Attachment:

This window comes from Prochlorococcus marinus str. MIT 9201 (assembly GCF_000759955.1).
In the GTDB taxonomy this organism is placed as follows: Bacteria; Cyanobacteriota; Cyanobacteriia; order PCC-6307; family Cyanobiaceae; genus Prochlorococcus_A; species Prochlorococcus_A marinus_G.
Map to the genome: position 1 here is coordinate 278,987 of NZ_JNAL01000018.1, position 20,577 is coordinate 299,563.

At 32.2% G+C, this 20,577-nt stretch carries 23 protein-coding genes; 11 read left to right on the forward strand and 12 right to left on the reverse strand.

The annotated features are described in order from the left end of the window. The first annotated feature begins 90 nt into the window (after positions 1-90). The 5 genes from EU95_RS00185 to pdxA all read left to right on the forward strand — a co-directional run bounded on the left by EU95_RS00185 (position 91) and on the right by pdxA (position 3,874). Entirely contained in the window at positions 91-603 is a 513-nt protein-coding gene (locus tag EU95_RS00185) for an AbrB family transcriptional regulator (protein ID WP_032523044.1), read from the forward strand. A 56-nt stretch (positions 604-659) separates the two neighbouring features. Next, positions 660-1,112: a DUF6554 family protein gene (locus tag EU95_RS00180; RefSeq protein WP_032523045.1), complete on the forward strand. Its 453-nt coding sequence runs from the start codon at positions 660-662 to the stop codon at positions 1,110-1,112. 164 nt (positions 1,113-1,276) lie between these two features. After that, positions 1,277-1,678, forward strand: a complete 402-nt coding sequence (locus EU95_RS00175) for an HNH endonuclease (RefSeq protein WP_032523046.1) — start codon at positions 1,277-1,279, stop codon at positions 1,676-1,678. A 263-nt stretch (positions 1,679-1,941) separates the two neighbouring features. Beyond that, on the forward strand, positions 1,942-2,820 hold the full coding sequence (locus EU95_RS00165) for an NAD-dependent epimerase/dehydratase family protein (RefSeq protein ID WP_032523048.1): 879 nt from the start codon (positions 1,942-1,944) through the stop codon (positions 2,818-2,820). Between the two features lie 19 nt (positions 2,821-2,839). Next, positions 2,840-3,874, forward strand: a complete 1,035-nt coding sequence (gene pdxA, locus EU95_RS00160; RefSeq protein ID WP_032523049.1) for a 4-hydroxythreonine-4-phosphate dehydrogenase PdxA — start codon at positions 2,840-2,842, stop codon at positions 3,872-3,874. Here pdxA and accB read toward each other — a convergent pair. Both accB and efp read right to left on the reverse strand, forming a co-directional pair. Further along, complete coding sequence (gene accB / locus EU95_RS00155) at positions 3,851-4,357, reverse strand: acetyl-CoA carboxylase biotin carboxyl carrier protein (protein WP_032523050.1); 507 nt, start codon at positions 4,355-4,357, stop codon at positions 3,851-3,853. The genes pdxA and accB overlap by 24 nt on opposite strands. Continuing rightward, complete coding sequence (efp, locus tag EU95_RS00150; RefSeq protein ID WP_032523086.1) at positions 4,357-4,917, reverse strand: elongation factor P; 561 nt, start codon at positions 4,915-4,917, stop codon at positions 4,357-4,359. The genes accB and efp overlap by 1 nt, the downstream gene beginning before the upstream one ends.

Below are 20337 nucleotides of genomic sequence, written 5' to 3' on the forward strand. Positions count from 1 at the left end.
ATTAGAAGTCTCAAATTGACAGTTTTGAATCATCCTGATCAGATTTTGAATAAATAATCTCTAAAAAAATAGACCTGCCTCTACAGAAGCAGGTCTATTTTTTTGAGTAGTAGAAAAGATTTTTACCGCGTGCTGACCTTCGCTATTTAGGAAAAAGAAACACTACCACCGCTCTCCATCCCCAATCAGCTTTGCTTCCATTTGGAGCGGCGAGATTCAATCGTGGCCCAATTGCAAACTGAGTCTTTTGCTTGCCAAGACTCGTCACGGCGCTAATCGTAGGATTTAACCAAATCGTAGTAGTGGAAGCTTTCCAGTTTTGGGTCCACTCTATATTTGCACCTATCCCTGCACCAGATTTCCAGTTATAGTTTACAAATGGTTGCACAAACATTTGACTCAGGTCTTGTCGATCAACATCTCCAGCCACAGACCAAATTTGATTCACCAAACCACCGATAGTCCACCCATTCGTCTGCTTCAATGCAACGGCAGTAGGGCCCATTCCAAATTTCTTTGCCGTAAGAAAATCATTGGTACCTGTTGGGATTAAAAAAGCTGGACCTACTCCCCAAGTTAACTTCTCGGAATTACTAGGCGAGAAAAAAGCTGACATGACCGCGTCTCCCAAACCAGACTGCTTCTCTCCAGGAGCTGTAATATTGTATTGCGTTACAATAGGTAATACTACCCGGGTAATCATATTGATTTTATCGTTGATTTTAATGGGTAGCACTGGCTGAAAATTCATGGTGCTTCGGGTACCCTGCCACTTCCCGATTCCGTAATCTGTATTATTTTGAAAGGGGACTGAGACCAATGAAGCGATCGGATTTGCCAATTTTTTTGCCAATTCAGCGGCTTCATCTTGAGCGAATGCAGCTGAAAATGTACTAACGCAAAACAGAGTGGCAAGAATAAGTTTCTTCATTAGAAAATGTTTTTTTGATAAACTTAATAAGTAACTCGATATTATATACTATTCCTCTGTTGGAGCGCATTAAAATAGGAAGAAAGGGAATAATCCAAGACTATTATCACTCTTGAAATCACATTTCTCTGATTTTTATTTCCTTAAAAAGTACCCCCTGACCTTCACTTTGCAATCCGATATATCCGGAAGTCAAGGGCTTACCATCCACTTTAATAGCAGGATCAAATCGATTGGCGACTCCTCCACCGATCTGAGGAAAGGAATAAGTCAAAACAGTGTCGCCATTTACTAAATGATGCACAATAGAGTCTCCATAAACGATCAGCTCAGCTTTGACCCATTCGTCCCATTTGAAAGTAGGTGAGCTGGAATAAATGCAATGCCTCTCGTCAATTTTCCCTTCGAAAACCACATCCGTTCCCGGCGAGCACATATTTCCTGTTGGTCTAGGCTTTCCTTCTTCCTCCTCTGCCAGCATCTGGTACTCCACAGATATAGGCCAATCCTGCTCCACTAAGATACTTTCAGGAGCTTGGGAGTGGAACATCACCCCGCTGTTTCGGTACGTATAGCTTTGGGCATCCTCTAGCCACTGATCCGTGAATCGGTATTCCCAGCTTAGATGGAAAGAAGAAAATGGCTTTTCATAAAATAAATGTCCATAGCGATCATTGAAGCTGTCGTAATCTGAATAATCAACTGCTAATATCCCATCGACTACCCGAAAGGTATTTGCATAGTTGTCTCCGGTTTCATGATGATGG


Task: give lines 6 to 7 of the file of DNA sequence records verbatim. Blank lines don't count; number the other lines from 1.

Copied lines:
Below are 20337 nucleotides of genomic sequence, written 5' to 3' on the forward strand. Positions count from 1 at the left end.
ATTAGAAGTCTCAAATTGACAGTTTTGAATCATCCTGATCAGATTTTGAATAAATAATCTCTAAAAAAATAGACCTGCCTCTACAGAAGCAGGTCTATTTTTTTGAGTAGTAGAAAAGATTTTTACCGCGTGCTGACCTTCGCTATTTAGGAAAAAGAAACACTACCACCGCTCTCCATCCCCAATCAGCTTTGCTTCCATTTGGAGCGGCGAGATTCAATCGTGGCCCAATTGCAAACTGAGTCTTTTGCTTGCCAAGACTCGTCACGGCGCTAATCGTAGGATTTAACCAAATCGTAGTAGTGGAAGCTTTCCAGTTTTGGGTCCACTCTATATTTGCACCTATCCCTGCACCAGATTTCCAGTTATAGTTTACAAATGGTTGCACAAACATTTGACTCAGGTCTTGTCGATCAACATCTCCAGCCACAGACCAAATTTGATTCACCAAACCACCGATAGTCCACCCATTCGTCTGCTTCAATGCAACGGCAGTAGGGCCCATTCCAAATTTCTTTGCCGTAAGAAAATCATTGGTACCTGTTGGGATTAAAAAAGCTGGACCTACTCCCCAAGTTAACTTCTCGGAATTACTAGGCGAGAAAAAAGCTGACATGACCGCGTCTCCCAAACCAGACTGCTTCTCTCCAGGAGCTGTAATATTGTATTGCGTTACAATAGGTAATACTACCCGGGTAATCATATTGATTTTATCGTTGATTTTAATGGGTAGCACTGGCTGAAAATTCATGGTGCTTCGGGTACCCTGCCACTTCCCGATTCCGTAATCTGTATTATTTTGAAAGGGGACTGAGACCAATGAAGCGATCGGATTTGCCAATTTTTTTGCCAATTCAGCGGCTTCATCTTGAGCGAATGCAGCTGAAAATGTACTAACGCAAAACAGAGTGGCAAGAATAAGTTTCTTCATTAGAAAATGTTTTTTTGATAAACTTAATAAGTAACTCGATATTATATACTATTCCTCTGTTGGAGCGCATTAAAATAGGAAGAAAGGGAATAATCCAAGACTATTATCACTCTTGAAATCACATTTCTCTGATTTTTATTTCCTTAAAAAGTACCCCCTGACCTTCACTTTGCAATCCGATATATCCGGAAGTCAAGGGCTTACCATCCACTTTAATAGCAGGATCAAATCGATTGGCGACTCCTCCACCGATCTGAGGAAAGGAATAAGTCAAAACAGTGTCGCCATTTACTAAATGATGCACAATAGAGTCTCCATAAACGATCAGCTCAGCTTTGACCCATTCGTCCCATTTGAAAGTAGGTGAGCTGGAATAAATGCAATGCCTCTCGTCAATTTTCCCTTCGAAAACCACATCCGTTCCCGGCGAGCACATATTTCCTGTTGGTCTAGGCTTTCCTTCTTCCTCCTCTGCCAGCATCTGGTACTCCACAGATATAGGCCAATCCTGCTCCACTAAGATACTTTCAGGAGCTTGGGAGTGGAACATCACCCCGCTGTTTCGGTACGTATAGCTTTGGGCATCCTCTAGCCACTGATCCGTGAATCGGTATTCCCAGCTTAGATGGAAAGAAGAAAATGGCTTTTCATAAAATAAATGTCCATAGCGATCATTGAAGCTGTCGTAATCTGAATAATCAACTGCTAATATCCCATCGACTACCCGAAAGGTATTTGCATAGTTGTCTCCGGTTTCATGATGATGG